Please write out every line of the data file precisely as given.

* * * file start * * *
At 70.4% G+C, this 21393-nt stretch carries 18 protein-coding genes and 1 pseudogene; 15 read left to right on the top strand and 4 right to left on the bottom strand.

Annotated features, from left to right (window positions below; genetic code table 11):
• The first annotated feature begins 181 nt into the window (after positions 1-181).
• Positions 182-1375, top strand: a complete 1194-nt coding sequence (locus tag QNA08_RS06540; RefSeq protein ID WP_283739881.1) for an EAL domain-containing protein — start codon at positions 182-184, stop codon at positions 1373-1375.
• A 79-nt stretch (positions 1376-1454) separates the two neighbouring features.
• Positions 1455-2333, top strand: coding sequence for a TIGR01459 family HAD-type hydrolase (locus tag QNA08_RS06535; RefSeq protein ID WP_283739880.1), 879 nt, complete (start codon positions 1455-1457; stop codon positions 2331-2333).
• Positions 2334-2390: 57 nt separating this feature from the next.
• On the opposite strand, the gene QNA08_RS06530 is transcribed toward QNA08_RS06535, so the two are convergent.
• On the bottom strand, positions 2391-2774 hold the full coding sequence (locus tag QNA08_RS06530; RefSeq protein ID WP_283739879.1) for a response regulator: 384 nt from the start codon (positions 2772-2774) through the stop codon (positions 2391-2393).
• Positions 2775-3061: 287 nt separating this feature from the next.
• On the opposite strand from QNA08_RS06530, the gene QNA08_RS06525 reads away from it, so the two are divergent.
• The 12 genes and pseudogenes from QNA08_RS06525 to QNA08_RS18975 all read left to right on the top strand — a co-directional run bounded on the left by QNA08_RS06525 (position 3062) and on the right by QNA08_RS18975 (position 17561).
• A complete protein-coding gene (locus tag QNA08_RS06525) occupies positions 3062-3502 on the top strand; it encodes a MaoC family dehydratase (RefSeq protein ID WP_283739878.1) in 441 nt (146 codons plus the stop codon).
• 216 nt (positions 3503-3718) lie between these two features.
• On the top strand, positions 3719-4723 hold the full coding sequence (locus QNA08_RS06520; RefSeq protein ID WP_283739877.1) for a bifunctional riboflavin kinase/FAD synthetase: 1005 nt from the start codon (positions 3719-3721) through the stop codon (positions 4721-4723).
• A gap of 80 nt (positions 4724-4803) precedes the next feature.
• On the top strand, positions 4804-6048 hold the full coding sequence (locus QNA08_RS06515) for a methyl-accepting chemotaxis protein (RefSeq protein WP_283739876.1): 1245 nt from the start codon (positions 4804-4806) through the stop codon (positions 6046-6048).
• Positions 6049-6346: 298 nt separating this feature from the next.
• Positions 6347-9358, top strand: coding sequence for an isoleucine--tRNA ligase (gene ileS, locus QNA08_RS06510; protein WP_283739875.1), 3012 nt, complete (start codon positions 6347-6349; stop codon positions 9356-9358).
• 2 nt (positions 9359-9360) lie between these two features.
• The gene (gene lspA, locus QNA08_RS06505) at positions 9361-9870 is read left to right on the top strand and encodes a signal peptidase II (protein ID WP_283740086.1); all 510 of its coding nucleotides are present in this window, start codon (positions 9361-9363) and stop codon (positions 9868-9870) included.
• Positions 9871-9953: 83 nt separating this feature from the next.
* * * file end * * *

At 70.4% G+C, this 21393-nt stretch carries 18 protein-coding genes and 1 pseudogene; 15 read left to right on the top strand and 4 right to left on the bottom strand.

Annotated features, from left to right (window positions below; genetic code table 11):
• The first annotated feature begins 181 nt into the window (after positions 1-181).
• Positions 182-1375, top strand: a complete 1194-nt coding sequence (locus tag QNA08_RS06540; RefSeq protein ID WP_283739881.1) for an EAL domain-containing protein — start codon at positions 182-184, stop codon at positions 1373-1375.
• A 79-nt stretch (positions 1376-1454) separates the two neighbouring features.
• Positions 1455-2333, top strand: coding sequence for a TIGR01459 family HAD-type hydrolase (locus tag QNA08_RS06535; RefSeq protein ID WP_283739880.1), 879 nt, complete (start codon positions 1455-1457; stop codon positions 2331-2333).
• Positions 2334-2390: 57 nt separating this feature from the next.
• On the opposite strand, the gene QNA08_RS06530 is transcribed toward QNA08_RS06535, so the two are convergent.
• On the bottom strand, positions 2391-2774 hold the full coding sequence (locus tag QNA08_RS06530; RefSeq protein ID WP_283739879.1) for a response regulator: 384 nt from the start codon (positions 2772-2774) through the stop codon (positions 2391-2393).
• Positions 2775-3061: 287 nt separating this feature from the next.
• On the opposite strand from QNA08_RS06530, the gene QNA08_RS06525 reads away from it, so the two are divergent.
• The 12 genes and pseudogenes from QNA08_RS06525 to QNA08_RS18975 all read left to right on the top strand — a co-directional run bounded on the left by QNA08_RS06525 (position 3062) and on the right by QNA08_RS18975 (position 17561).
• A complete protein-coding gene (locus tag QNA08_RS06525) occupies positions 3062-3502 on the top strand; it encodes a MaoC family dehydratase (RefSeq protein ID WP_283739878.1) in 441 nt (146 codons plus the stop codon).
• 216 nt (positions 3503-3718) lie between these two features.
• On the top strand, positions 3719-4723 hold the full coding sequence (locus QNA08_RS06520; RefSeq protein ID WP_283739877.1) for a bifunctional riboflavin kinase/FAD synthetase: 1005 nt from the start codon (positions 3719-3721) through the stop codon (positions 4721-4723).
• A gap of 80 nt (positions 4724-4803) precedes the next feature.
• On the top strand, positions 4804-6048 hold the full coding sequence (locus QNA08_RS06515) for a methyl-accepting chemotaxis protein (RefSeq protein WP_283739876.1): 1245 nt from the start codon (positions 4804-4806) through the stop codon (positions 6046-6048).
• Positions 6049-6346: 298 nt separating this feature from the next.
• Positions 6347-9358, top strand: coding sequence for an isoleucine--tRNA ligase (gene ileS, locus QNA08_RS06510; protein WP_283739875.1), 3012 nt, complete (start codon positions 6347-6349; stop codon positions 9356-9358).
• 2 nt (positions 9359-9360) lie between these two features.
• The gene (gene lspA, locus QNA08_RS06505) at positions 9361-9870 is read left to right on the top strand and encodes a signal peptidase II (protein ID WP_283740086.1); all 510 of its coding nucleotides are present in this window, start codon (positions 9361-9363) and stop codon (positions 9868-9870) included.
• Positions 9871-9953: 83 nt separating this feature from the next.